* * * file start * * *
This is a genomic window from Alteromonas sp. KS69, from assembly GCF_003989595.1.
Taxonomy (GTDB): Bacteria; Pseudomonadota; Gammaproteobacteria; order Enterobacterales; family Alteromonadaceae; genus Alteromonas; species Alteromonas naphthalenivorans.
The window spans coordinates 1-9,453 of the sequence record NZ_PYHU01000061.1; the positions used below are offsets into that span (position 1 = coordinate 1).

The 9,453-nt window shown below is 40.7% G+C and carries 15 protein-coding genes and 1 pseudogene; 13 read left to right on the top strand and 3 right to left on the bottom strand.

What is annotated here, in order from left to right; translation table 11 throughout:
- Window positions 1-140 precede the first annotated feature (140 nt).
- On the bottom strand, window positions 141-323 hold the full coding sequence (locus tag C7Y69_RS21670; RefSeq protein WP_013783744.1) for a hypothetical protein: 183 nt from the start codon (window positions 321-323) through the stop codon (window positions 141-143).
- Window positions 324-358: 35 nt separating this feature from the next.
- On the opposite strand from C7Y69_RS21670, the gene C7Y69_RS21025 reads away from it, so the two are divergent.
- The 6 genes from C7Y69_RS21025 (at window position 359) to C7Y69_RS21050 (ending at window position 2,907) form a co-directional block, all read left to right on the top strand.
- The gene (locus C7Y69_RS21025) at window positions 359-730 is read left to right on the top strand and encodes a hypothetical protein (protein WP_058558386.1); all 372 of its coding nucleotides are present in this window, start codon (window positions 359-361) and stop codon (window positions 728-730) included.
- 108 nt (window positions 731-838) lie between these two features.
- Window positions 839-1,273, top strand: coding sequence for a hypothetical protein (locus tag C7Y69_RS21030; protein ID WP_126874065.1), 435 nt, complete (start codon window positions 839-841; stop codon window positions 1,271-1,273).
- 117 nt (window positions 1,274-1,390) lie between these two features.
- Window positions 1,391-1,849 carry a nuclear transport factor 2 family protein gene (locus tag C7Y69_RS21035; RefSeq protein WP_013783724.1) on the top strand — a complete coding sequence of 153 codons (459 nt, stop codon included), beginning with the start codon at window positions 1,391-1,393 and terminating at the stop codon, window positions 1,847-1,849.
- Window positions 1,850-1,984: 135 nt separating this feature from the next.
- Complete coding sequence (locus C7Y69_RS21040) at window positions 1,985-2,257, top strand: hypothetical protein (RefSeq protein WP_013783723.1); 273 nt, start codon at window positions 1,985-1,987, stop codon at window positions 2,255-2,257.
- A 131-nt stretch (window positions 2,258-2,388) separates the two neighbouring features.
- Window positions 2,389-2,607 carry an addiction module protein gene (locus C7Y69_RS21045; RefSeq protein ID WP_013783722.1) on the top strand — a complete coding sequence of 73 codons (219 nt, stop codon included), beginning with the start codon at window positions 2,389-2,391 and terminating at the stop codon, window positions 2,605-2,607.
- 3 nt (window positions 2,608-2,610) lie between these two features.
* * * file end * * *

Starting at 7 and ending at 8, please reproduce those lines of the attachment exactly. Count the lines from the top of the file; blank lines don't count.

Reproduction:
- On the bottom strand, window positions 141-323 hold the full coding sequence (locus tag C7Y69_RS21670; RefSeq protein WP_013783744.1) for a hypothetical protein: 183 nt from the start codon (window positions 321-323) through the stop codon (window positions 141-143).
- Window positions 324-358: 35 nt separating this feature from the next.